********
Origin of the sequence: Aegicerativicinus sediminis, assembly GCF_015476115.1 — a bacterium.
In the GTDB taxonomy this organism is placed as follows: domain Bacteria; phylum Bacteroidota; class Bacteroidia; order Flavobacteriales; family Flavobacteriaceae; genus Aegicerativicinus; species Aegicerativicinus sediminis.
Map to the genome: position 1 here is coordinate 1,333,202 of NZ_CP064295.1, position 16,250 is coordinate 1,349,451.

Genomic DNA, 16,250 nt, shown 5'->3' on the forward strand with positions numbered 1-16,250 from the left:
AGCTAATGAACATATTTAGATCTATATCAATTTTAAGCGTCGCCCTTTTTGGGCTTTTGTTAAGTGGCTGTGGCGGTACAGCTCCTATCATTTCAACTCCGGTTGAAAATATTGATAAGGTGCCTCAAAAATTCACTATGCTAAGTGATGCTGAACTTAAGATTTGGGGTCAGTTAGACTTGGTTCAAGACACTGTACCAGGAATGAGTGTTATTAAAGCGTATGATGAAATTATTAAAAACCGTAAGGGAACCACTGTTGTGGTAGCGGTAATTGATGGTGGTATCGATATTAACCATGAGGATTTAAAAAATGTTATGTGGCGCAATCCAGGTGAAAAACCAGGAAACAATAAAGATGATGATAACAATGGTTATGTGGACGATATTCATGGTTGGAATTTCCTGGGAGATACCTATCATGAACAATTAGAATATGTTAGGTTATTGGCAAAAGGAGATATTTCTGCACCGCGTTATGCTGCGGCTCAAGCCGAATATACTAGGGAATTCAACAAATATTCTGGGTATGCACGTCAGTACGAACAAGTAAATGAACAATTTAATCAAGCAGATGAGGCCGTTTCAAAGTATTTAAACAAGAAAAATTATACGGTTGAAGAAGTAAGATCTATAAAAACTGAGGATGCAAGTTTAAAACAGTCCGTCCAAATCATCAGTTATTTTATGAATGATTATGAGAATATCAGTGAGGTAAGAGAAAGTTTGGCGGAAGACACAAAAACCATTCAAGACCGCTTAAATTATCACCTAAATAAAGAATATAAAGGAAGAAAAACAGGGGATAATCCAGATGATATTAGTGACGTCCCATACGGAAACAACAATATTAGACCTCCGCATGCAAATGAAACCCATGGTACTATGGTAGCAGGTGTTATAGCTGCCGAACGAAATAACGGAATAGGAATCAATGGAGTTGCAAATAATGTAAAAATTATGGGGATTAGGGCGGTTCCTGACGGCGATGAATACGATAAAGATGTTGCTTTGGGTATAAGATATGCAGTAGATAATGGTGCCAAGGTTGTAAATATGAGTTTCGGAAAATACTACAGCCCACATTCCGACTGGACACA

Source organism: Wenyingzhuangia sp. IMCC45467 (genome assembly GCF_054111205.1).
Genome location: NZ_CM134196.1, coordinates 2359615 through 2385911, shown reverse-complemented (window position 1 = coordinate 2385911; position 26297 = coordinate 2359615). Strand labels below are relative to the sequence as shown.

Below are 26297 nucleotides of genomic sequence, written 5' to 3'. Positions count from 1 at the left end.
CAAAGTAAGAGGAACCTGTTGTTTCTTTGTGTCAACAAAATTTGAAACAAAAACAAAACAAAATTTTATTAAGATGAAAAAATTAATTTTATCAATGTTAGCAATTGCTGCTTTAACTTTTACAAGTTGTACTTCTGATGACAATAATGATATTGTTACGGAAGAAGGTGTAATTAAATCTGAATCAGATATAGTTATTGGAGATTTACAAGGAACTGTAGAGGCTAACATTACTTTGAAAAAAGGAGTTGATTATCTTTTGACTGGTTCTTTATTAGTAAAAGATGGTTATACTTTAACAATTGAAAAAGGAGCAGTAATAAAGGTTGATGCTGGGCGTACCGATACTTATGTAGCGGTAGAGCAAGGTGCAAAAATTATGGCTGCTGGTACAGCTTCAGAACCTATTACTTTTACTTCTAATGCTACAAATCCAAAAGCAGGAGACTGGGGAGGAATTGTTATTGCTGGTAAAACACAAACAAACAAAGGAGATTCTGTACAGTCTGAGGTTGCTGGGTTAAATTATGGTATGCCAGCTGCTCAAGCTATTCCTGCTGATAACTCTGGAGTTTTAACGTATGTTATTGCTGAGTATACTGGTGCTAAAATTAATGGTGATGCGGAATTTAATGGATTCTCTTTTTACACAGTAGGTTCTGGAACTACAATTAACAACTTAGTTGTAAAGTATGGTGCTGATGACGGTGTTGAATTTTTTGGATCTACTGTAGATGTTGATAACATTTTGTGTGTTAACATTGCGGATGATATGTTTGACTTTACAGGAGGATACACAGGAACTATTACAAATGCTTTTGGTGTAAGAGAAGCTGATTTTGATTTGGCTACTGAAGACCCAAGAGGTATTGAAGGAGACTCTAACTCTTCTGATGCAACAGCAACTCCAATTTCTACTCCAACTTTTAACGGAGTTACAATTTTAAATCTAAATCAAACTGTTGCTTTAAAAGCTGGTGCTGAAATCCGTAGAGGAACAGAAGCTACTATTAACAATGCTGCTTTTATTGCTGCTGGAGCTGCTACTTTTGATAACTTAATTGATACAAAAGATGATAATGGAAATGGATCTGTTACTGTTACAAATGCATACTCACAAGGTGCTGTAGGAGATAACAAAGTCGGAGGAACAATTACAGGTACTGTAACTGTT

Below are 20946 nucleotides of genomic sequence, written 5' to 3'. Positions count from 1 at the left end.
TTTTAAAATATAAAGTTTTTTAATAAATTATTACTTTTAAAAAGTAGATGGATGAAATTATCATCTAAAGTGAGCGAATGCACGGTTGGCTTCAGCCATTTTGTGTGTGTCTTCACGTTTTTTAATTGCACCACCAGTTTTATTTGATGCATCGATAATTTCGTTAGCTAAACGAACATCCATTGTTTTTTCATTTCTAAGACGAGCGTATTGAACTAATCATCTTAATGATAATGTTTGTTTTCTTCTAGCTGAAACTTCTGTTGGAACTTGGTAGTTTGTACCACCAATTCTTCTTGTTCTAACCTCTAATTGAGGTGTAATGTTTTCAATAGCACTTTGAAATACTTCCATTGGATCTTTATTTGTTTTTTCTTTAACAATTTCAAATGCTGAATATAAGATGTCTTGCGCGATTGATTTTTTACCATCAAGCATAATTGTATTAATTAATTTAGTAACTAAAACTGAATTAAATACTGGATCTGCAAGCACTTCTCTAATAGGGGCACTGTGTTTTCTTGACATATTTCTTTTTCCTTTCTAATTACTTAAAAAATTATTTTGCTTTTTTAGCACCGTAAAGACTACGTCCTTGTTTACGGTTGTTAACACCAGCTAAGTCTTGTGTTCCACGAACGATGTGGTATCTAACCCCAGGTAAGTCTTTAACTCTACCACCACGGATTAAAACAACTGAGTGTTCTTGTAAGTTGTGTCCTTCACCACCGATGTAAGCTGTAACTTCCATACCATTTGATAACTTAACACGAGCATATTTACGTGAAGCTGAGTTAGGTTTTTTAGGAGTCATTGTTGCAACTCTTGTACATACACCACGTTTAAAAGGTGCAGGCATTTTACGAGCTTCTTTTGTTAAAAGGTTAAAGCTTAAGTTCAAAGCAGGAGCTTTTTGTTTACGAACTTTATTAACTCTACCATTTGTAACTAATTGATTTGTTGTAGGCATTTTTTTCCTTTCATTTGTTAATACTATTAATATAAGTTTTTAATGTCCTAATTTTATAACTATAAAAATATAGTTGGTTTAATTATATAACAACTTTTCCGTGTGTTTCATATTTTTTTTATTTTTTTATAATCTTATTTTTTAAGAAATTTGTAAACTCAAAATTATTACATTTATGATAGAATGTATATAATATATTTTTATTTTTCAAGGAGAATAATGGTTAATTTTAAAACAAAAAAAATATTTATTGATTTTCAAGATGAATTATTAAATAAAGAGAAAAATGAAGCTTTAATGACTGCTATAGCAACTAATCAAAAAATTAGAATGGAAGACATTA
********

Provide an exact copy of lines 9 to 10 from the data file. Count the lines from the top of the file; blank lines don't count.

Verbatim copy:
CAAAGTAAGAGGAACCTGTTGTTTCTTTGTGTCAACAAAATTTGAAACAAAAACAAAACAAAATTTTATTAAGATGAAAAAATTAATTTTATCAATGTTAGCAATTGCTGCTTTAACTTTTACAAGTTGTACTTCTGATGACAATAATGATATTGTTACGGAAGAAGGTGTAATTAAATCTGAATCAGATATAGTTATTGGAGATTTACAAGGAACTGTAGAGGCTAACATTACTTTGAAAAAAGGAGTTGATTATCTTTTGACTGGTTCTTTATTAGTAAAAGATGGTTATACTTTAACAATTGAAAAAGGAGCAGTAATAAAGGTTGATGCTGGGCGTACCGATACTTATGTAGCGGTAGAGCAAGGTGCAAAAATTATGGCTGCTGGTACAGCTTCAGAACCTATTACTTTTACTTCTAATGCTACAAATCCAAAAGCAGGAGACTGGGGAGGAATTGTTATTGCTGGTAAAACACAAACAAACAAAGGAGATTCTGTACAGTCTGAGGTTGCTGGGTTAAATTATGGTATGCCAGCTGCTCAAGCTATTCCTGCTGATAACTCTGGAGTTTTAACGTATGTTATTGCTGAGTATACTGGTGCTAAAATTAATGGTGATGCGGAATTTAATGGATTCTCTTTTTACACAGTAGGTTCTGGAACTACAATTAACAACTTAGTTGTAAAGTATGGTGCTGATGACGGTGTTGAATTTTTTGGATCTACTGTAGATGTTGATAACATTTTGTGTGTTAACATTGCGGATGATATGTTTGACTTTACAGGAGGATACACAGGAACTATTACAAATGCTTTTGGTGTAAGAGAAGCTGATTTTGATTTGGCTACTGAAGACCCAAGAGGTATTGAAGGAGACTCTAACTCTTCTGATGCAACAGCAACTCCAATTTCTACTCCAACTTTTAACGGAGTTACAATTTTAAATCTAAATCAAACTGTTGCTTTAAAAGCTGGTGCTGAAATCCGTAGAGGAACAGAAGCTACTATTAACAATGCTGCTTTTATTGCTGCTGGAGCTGCTACTTTTGATAACTTAATTGATACAAAAGATGATAATGGAAATGGATCTGTTACTGTTACAAATGCATACTCACAAGGTGCTGTAGGAGATAACAAAGTCGGAGGAACAATTACAGGTACTGTAACTGTT

Below are 20946 nucleotides of genomic sequence, written 5' to 3'. Positions count from 1 at the left end.